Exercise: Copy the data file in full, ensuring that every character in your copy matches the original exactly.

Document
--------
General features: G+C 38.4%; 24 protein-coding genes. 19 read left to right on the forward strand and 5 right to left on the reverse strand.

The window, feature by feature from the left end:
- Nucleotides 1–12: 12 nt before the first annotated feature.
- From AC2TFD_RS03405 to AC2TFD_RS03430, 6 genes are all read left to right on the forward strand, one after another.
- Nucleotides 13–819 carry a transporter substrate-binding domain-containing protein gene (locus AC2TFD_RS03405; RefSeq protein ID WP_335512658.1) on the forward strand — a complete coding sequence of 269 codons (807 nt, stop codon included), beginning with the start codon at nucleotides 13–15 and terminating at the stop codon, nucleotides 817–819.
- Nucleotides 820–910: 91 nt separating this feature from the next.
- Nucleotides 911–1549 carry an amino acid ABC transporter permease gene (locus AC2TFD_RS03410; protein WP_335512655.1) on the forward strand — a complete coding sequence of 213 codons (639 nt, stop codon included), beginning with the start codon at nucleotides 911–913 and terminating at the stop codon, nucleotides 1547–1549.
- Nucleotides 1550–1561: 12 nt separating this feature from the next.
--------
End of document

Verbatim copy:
General features: G+C 38.4%; 24 protein-coding genes. 19 read left to right on the forward strand and 5 right to left on the reverse strand.

The window, feature by feature from the left end:
- Nucleotides 1–12: 12 nt before the first annotated feature.
- From AC2TFD_RS03405 to AC2TFD_RS03430, 6 genes are all read left to right on the forward strand, one after another.
- Nucleotides 13–819 carry a transporter substrate-binding domain-containing protein gene (locus AC2TFD_RS03405; RefSeq protein ID WP_335512658.1) on the forward strand — a complete coding sequence of 269 codons (807 nt, stop codon included), beginning with the start codon at nucleotides 13–15 and terminating at the stop codon, nucleotides 817–819.
- Nucleotides 820–910: 91 nt separating this feature from the next.
- Nucleotides 911–1549 carry an amino acid ABC transporter permease gene (locus AC2TFD_RS03410; protein WP_335512655.1) on the forward strand — a complete coding sequence of 213 codons (639 nt, stop codon included), beginning with the start codon at nucleotides 911–913 and terminating at the stop codon, nucleotides 1547–1549.
- Nucleotides 1550–1561: 12 nt separating this feature from the next.